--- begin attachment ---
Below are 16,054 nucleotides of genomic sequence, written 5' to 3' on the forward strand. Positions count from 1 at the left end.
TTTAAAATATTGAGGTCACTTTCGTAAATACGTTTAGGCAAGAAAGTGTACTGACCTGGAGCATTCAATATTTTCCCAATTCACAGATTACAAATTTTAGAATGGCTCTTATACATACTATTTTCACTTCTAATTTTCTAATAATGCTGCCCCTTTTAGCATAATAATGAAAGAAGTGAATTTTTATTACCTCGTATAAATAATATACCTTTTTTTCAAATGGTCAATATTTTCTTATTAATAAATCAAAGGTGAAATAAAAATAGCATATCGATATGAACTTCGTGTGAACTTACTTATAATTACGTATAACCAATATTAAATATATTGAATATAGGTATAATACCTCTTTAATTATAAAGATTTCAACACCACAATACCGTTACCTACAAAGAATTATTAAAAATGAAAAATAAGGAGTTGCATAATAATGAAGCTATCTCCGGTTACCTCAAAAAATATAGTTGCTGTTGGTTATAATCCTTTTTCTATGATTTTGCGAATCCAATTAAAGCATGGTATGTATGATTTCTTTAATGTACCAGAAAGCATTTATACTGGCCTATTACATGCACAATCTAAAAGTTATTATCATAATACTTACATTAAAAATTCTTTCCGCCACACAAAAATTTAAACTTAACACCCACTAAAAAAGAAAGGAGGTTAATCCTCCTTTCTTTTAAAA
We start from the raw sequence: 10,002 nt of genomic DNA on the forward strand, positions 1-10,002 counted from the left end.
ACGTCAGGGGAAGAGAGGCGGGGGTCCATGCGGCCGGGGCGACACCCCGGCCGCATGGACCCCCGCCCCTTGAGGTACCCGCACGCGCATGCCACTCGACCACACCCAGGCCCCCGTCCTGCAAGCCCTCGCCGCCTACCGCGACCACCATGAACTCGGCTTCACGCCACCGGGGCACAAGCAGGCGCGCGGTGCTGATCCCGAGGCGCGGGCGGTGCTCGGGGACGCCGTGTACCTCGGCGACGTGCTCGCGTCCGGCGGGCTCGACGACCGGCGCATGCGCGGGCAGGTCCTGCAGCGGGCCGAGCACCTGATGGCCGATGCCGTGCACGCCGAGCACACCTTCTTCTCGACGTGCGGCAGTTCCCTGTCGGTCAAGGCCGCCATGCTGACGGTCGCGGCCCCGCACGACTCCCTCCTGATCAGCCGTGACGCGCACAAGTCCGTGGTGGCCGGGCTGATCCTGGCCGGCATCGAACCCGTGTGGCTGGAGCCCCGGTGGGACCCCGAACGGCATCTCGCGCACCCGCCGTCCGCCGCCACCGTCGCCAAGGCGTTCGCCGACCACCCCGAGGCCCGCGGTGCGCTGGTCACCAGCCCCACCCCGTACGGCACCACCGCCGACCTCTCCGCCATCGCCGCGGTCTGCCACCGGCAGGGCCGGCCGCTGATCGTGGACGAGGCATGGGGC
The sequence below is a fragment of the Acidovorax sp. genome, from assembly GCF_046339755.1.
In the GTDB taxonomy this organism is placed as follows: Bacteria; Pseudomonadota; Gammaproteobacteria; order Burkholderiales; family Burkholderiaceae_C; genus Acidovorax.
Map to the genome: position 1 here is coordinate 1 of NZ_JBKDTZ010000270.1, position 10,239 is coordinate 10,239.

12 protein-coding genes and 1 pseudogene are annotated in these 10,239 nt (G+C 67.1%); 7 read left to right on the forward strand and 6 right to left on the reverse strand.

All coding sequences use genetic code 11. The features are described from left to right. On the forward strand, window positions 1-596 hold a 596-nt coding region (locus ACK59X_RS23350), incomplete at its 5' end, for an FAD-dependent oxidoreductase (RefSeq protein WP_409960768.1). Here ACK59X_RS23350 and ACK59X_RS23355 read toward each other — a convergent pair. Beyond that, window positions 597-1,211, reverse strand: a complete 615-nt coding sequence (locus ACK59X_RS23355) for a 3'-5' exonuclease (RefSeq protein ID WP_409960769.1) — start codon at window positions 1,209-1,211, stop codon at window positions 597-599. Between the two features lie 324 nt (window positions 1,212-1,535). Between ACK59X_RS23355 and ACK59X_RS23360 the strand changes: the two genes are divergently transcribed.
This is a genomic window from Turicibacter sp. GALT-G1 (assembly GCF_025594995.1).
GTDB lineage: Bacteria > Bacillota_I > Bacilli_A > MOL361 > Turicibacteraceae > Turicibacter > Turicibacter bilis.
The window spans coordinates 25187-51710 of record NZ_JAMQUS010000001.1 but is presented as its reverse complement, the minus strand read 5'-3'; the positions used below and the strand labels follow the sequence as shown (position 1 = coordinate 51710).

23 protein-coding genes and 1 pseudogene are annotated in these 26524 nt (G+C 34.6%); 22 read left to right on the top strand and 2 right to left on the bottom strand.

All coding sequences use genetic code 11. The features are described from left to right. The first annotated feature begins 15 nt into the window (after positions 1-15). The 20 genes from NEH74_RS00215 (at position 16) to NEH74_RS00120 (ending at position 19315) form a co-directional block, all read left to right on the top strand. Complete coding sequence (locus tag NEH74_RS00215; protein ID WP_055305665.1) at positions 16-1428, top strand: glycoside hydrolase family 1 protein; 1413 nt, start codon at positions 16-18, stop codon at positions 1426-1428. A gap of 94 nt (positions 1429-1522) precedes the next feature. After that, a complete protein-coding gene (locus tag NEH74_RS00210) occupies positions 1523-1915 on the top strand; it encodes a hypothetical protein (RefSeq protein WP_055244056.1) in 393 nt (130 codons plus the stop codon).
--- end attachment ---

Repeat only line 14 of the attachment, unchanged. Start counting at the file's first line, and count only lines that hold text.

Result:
All coding sequences use genetic code 11. The features are described from left to right. The first annotated feature begins 15 nt into the window (after positions 1-15). The 20 genes from NEH74_RS00215 (at position 16) to NEH74_RS00120 (ending at position 19315) form a co-directional block, all read left to right on the top strand. Complete coding sequence (locus tag NEH74_RS00215; protein ID WP_055305665.1) at positions 16-1428, top strand: glycoside hydrolase family 1 protein; 1413 nt, start codon at positions 16-18, stop codon at positions 1426-1428. A gap of 94 nt (positions 1429-1522) precedes the next feature. After that, a complete protein-coding gene (locus tag NEH74_RS00210) occupies positions 1523-1915 on the top strand; it encodes a hypothetical protein (RefSeq protein WP_055244056.1) in 393 nt (130 codons plus the stop codon).